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Karachi, Lahore reporting '60% of country's Omicron cases' says NCOC

Updated 11 Jan, 2022
NCOC head Asad Umar, along with SAPM on Health Dr Faisal Sultan, addresses a press conference in Islamabad. Screen grab
NCOC head Asad Umar, along with SAPM on Health Dr Faisal Sultan, addresses a press conference in Islamabad. Screen grab

The National Command and Operation Centre on Wednesday said Karachi and Lahore account for around 60 per cent of the Omicron cases, stressing the need for vaccination and following SOPs.

South African scientists on November 25 detected a new Covid-19 variant, now known as Omicron. The variant - called B.1.1.529 - has a "very unusual constellation" of mutations, which are concerning because they could help it evade the body's immune response and make it more transmissible, scientists had told reporters at a news conference in Islamabad.

"It is more important for the people of these two cities -- Karachi and Lahore -- to reach the nearest vaccination centre and get themselves vaccinated," NCOC head Asad Umar said in a press conference. He was accompanied by SAPM on Health Dr Faisal Sultan.

They also shared different statistics charts based on the results of the Omicron variant in Karachi. Umar again urged the citizens to "immediately" get the vaccination dose and complete their vaccination if anyone has got the first dose of the jab.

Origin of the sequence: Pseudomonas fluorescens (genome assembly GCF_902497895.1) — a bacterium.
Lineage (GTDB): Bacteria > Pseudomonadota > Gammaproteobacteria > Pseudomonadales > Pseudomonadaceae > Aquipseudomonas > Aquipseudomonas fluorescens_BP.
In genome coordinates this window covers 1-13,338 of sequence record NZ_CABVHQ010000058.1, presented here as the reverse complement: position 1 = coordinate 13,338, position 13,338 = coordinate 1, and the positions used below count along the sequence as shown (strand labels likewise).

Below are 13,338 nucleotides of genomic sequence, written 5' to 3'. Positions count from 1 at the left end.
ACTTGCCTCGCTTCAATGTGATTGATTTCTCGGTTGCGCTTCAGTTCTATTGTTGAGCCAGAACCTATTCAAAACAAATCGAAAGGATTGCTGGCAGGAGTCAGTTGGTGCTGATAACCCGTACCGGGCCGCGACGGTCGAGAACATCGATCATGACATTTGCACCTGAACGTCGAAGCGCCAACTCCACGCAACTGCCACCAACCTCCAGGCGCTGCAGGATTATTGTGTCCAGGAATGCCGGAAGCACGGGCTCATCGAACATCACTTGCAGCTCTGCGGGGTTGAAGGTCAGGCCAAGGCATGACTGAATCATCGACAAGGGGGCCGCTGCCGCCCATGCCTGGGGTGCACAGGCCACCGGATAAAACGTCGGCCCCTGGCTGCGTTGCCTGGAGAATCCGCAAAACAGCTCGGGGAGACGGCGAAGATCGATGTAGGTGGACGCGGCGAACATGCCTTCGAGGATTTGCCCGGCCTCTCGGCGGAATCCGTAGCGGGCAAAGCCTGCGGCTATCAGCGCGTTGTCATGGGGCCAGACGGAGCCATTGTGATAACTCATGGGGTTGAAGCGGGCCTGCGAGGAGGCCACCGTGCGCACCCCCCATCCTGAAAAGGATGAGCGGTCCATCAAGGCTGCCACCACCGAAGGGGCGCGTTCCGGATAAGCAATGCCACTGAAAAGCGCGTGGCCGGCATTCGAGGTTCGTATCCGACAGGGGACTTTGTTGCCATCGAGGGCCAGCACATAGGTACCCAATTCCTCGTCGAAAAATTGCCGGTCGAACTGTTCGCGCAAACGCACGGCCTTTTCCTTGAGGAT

The NCOC on January 2 had tweeted that clear evidence of a beginning of another Covid wave, which has been expected for the last few weeks, were springing up. He had reiterated that wearing a mask was the "best protection" against the virus.

On Wednesday, he said the new variant was spreading fast, with an increased number of patients. He warned that non-vaccination of children of or above 12 years was also a risk to senior citizens, highlighting that they must be vaccinated. Further showing the chart, he added that the Covid positivity ratio was increasing over the past few days. He advised people living in big cities to avoid going to densely populated areas, as most cases were reported in such areas.

Dr Sultan spoke about Pakistan's research on the Omicron and the impact of vaccine on the new variant.

"Our data shows that the rate of infection among people vaccinated against coronavirus almost ends as compared to the non-vaccinated people," he said, "If you are older (over 40/50/60 years of age) then you also have the maximum advantage of the vaccine. Precisely, the older people have more gain from the vaccine."

So it showed that vaccines were working to protect everyone -- especially senior citizens -- and giving results, Faisal said, adding that they have more advantage of the vaccine as compared to men. "Vaccine protects everyone -- especially senior citizens and women."

Quoting the world and the country's analysis, he added that to a great extent vaccines helped against the coronavirus. He urged the people to avail this vaccine facility to stem the virus spread and save the healthcare sector from pressure.

Karachi, Lahore, and Islamabad are showing increased cases of the Covid variant, he said, adding that around 350 omicron cases were reported. "We should not have any misunderstanding that we cannot be sicker because of this variant."

Faisal stressed the need for getting vaccinated, wearing masks, and to have some air space facilit while going to densely populated areas.